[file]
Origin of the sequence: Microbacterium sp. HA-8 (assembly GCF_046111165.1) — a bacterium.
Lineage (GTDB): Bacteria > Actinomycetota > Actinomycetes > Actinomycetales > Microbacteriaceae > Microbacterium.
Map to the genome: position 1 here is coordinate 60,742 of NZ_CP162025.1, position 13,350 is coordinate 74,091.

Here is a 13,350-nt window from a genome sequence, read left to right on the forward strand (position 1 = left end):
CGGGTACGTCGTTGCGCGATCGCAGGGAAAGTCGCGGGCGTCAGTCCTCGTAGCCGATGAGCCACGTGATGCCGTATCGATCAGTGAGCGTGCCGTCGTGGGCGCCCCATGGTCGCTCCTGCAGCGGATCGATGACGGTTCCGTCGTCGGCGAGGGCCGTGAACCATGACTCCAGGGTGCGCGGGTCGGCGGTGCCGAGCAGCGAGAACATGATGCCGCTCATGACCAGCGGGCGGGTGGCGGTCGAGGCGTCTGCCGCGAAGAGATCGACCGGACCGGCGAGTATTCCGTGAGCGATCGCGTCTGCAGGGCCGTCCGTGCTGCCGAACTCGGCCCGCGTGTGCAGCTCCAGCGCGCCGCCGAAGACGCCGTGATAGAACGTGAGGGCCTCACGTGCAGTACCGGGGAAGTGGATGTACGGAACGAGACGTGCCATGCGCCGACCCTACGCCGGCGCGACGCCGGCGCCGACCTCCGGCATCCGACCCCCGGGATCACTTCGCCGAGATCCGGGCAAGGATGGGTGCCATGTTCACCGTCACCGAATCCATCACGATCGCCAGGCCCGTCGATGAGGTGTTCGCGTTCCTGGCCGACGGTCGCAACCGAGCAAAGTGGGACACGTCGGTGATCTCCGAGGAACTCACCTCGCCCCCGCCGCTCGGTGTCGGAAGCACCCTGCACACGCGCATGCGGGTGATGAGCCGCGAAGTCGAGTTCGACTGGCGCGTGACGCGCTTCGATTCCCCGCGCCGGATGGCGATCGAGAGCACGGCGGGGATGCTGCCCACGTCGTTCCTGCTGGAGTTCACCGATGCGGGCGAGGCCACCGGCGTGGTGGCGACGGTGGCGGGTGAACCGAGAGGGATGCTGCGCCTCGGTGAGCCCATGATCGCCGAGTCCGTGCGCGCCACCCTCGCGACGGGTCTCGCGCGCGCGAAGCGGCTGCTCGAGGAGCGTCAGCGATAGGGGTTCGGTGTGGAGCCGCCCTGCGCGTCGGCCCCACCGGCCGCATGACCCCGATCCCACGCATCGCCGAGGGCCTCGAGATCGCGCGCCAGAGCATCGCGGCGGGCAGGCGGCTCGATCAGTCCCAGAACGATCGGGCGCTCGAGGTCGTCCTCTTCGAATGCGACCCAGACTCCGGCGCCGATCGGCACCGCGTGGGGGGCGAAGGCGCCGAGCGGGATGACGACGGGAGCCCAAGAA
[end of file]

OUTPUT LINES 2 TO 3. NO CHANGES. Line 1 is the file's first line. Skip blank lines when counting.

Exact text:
Lineage (GTDB): Bacteria > Actinomycetota > Actinomycetes > Actinomycetales > Microbacteriaceae > Microbacterium.
Map to the genome: position 1 here is coordinate 60,742 of NZ_CP162025.1, position 13,350 is coordinate 74,091.